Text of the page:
A loose oversight over mosques is what contributes to the rise of Islamist terrorism in Europe, an UAE minister warned. He then called on Germany and its neighbors to introduce stricter regulation over Muslim prayer halls to prevent radicalization.
“You can’t just leave a mosque open and allow anyone to go there and to preach. You need to have licences,” Sheikh Nahyan bin Mubarak Al-Nahyan, the minister for tolerance of the United Arab Emirates (UAE), told Germany’s DPA news agency as he commented on the security situation in Europe. He added that the governmental noninvolvement into the activities of religious communities is what has led to the rapid rise of extremism.
Muslims in Germany as well as in the neighboring France, Belgium and the UK had been radicalized exactly due to the fact that authorities in these countries did not pay enough attention to what happened in the mosques on their territory, the minister argued. “Germany and other European states must eventually exert stricter control over such meeting places of Islamists,” he said.
The minister said that the European countries apparently had “good intentions” when they allowed Muslim migrant communities manage their religious issues, including the establishment of mosques and choice of imams, independently. Still, he criticized such approach as ultimately false and dangerous.
Europe must understand that only people who underwent sufficient training, have a profound knowledge of Islam and possess a license, can become imams, Al-Nahyan said, adding all European mosques should be placed under state surveillance. Explaining the idea, brought the example of his own country, where also prayer halls are controlled by the state authorities.
In the UAE, the state exercises “comprehensive” control over mosques while security services have broad powers allowing them to stop radicalization and prevent any terrorist attacks. The minister told dpa that his country repeatedly offered its assistance and experience in the field of managing religious institutions to the European countries but found little enthusiasm on their part.
“We believe that something [similar] should be done in Europe,” Al-Nahyan told dpa. According to the German media, authorities play no role in the appointment of imams. A person also does not need any approval from the state to establish a mosque.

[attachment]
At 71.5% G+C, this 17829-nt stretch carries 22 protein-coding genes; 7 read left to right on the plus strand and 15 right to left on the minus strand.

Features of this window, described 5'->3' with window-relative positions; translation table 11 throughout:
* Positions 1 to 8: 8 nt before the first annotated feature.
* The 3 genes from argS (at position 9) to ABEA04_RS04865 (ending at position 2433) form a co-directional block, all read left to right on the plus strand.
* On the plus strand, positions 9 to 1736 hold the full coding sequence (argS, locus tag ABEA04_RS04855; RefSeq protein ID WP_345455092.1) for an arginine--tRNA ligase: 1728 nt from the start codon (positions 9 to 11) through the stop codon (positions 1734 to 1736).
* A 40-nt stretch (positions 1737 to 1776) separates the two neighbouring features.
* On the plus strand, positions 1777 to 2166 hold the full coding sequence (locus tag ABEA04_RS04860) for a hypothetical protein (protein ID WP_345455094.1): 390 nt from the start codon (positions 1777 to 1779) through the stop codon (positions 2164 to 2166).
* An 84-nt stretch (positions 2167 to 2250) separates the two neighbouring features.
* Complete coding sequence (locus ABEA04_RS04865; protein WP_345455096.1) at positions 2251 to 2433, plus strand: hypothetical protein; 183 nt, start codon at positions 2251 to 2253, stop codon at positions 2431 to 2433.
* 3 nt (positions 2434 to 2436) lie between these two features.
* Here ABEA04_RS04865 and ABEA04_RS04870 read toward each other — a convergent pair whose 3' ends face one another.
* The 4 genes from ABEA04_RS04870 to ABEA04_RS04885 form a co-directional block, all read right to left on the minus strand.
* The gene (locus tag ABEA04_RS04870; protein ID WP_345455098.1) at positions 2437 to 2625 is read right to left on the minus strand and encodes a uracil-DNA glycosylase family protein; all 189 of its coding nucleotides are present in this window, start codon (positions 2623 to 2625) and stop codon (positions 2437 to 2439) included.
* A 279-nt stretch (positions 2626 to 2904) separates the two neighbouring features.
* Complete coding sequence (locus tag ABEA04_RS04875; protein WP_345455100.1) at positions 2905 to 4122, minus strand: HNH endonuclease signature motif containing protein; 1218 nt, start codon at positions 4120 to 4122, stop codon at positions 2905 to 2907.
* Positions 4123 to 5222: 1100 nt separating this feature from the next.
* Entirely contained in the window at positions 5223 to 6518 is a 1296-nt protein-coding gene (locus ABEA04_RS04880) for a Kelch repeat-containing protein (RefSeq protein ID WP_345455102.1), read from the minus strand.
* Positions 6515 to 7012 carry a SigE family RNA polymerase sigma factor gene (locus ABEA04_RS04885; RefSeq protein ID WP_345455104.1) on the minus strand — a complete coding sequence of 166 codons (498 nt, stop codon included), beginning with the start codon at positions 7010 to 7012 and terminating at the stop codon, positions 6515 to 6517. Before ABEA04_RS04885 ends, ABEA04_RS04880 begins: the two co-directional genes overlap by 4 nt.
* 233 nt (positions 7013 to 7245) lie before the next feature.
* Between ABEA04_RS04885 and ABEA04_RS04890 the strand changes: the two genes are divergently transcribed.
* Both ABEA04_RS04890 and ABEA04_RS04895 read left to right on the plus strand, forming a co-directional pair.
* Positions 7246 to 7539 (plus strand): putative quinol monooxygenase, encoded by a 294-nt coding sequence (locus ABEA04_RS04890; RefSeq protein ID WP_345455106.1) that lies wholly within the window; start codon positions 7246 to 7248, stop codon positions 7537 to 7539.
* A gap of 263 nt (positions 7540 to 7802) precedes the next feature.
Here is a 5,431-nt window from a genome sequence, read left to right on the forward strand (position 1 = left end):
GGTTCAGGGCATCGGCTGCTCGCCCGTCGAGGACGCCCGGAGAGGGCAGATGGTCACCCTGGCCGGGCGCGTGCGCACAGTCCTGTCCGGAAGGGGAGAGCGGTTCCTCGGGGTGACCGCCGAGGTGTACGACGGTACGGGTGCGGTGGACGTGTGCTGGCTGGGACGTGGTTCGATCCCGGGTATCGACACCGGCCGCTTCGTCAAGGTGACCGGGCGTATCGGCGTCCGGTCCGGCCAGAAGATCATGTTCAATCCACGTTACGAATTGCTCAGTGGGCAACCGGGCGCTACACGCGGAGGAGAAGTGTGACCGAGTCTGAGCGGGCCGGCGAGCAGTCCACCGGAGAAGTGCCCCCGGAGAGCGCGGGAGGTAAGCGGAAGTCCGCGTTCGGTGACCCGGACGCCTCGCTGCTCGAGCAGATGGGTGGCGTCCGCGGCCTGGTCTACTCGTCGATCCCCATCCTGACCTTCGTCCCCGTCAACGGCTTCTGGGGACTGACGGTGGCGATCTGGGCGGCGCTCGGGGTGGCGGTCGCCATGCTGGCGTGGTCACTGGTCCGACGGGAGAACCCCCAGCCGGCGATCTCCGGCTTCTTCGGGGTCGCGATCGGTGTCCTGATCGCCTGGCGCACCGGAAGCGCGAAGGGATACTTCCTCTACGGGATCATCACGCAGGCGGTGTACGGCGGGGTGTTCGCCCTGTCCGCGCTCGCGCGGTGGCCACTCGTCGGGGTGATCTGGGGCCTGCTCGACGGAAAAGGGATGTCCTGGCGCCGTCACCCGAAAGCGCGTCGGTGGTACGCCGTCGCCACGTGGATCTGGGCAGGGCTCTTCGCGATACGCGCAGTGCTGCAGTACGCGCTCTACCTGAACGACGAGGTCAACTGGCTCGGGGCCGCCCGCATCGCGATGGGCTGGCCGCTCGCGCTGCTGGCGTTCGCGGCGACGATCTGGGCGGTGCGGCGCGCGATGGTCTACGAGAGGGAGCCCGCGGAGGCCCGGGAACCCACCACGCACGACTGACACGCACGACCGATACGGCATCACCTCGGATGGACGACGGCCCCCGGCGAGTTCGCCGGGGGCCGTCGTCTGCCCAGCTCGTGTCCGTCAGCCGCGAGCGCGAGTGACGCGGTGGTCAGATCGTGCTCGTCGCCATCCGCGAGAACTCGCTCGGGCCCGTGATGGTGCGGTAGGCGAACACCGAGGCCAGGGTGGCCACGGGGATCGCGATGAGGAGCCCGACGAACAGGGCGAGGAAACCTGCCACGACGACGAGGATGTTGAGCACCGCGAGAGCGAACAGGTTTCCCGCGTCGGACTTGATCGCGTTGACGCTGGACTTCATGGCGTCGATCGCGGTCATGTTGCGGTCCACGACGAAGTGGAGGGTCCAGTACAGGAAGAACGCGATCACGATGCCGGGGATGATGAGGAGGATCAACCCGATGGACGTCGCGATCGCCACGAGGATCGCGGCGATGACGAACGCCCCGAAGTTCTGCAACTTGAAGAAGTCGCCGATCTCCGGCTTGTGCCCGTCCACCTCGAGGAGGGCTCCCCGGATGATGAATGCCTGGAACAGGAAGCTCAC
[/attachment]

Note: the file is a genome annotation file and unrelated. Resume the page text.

In the meantime, Islamism has long been a source of concern for the German security services. In February 2017, the German domestic security service, the Office for the Protection of the Constitution (BfV), warned that Islamist extremists were advancing “with impunity” in rural areas of eastern Germany even before the 2015 refugee crisis.
Around the same time, the head of the domestic intelligence service in the German region of Saxony said that Muslim Brotherhood – a Sunni fundamentalist organization – is actively investing into real estate and are trying to “monopolize” mosques in the region to increase its influence. The German media reported in February that about 1,000 members of the Muslim Brotherhood were active in Germany at that time.
In a separate development, in February, it was reported that the German authorities closed down the mosque that was attended by Anis Amri, a 24-year-old Tunisian, who carried out the deadliest terrorist attack in Germany’s recent history.
In December 2016, Amri drove a truck into a Christmas market in Berlin, killing 12 people and injured dozens more in a deliberate attack claimed by Islamic State (IS, formerly ISIS/ISIL). Even though the mosque he frequented was under surveillance since at least 2015, it was closed only two months after the attack.
However, all these facts apparently did not persuade the German government that it should change its policy towards mosques, as in April 2017 it dismissed an idea of introducing surveillance over the Muslim prayer halls. The government dismissed the so-called “Islam law” as a “populist crackpot idea.”
The “Islam law” initiative was proposed by Chancellor Angela Merkel’s own party, the Christian Democratic Union, and involved introducing a Muslim registry, language tests for imams and a monitoring system for mosques. Merkel’s spokesman, Steffen Seibert, rejected the idea by saying that “such a law is not now an issue for government business,” adding that freedom of religion “one of the central freedoms safeguarded by our constitution.”